Inexperienced Teachers More Common in Low Income Schools

A report released by the Carsey Institute finds that low-income and racially diverse communities are more likely to have inexperienced teachers in their classrooms than schools in wealthier and whiter areas. The same can be said about large urban centers, small rural communities and remote towns.

Douglas Gagnon and Marybeth J. Mattingly, who authored the report, argue that since inexperienced teachers lack the expertise of their colleagues who have been on the job longer, they are, overall, less effective in educating their students. This contention is borne out by the comparison of achievement gains of students who have an instructor of some years’ experience and students who do not.

Additionally, beginning teachers are more likely to leave the profession than those who have weathered at least a few years in the classroom. Thus, employing a large percentage of beginning teachers is costly both to a district and students. For these reasons, the concentration of beginning teachers is an important dimension of school quality.

Beginning teachers, who are defined in the report as those who have been on the job for less than two years, make up on average about 9% of all teachers across U.S. school districts, but the distribution is by no means uniform. They make up a larger percentage of instructional staff in school districts that tend to rate high on the number of local residents living in poverty or are in racially diverse or predominantly minority communities.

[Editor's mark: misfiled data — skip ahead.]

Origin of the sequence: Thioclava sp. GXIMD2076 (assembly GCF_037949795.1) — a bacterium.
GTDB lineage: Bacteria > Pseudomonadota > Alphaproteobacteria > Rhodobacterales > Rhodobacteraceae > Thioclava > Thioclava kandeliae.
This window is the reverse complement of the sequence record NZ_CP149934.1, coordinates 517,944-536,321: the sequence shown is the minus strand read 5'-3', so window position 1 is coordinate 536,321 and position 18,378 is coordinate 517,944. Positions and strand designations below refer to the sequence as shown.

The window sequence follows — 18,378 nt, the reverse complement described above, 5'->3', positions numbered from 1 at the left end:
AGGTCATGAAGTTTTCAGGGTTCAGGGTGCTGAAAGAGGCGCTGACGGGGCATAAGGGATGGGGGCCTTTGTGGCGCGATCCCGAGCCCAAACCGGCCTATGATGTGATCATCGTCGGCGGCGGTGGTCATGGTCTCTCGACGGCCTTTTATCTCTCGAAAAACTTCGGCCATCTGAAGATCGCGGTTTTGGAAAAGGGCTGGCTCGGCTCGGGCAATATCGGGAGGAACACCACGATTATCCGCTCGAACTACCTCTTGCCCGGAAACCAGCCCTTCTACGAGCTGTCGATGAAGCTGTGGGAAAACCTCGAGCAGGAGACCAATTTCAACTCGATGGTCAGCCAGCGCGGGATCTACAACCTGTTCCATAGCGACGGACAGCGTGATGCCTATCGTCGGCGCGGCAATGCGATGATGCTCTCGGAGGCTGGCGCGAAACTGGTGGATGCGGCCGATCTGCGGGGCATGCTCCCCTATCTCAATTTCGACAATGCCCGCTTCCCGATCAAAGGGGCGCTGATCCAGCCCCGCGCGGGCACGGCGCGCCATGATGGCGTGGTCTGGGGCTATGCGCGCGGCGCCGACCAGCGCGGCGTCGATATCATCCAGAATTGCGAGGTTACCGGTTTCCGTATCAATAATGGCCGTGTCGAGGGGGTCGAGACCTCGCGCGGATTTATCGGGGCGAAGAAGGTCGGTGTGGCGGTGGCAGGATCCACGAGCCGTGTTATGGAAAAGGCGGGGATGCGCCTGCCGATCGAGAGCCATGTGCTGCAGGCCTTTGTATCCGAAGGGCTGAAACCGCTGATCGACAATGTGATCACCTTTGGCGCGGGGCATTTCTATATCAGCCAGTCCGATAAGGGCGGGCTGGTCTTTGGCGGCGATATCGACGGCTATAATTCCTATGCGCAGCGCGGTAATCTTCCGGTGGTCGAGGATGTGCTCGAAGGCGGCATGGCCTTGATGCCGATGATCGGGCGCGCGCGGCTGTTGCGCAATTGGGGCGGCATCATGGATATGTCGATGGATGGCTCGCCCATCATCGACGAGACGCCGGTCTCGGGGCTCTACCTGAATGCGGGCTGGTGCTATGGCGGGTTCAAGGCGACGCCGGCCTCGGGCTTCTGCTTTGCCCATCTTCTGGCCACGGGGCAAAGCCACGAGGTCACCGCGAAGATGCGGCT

Although 9.3% is the average, the differences in the numbers of beginning teachers in various states and regions is quite large. In Michigan, which has the lowest proportion of beginning teachers in the country, they make up only 5.5% of the instructional staff. In Florida, 22% of all teachers are in their first two years on the job. Washington, D.C, which has undergone an extensive overhaul of its education system under the previous head Michelle Rhee, has more than 40% of all teachers are classified as beginners.

The authors write that while having new teachers in the system is a net benefit for districts since they serve to replenish a retiring workforce, once the proportion of beginning teachers reaches a “critical value,” which the paper defines as 17%, the overall quality of instruction in the district begins to suffer.

On the other hand, districts with a small concentration of beginning teachers may find it easier—and less costly—to mentor those teachers than districts with a high percentage of beginning teachers. Research has shown that beginning teachers without a mentor are much more likely to leave the profession than those with a mentor. Also, if a district has too many beginning teachers, it may no longer have the resources to meet its instructional and professional development needs.

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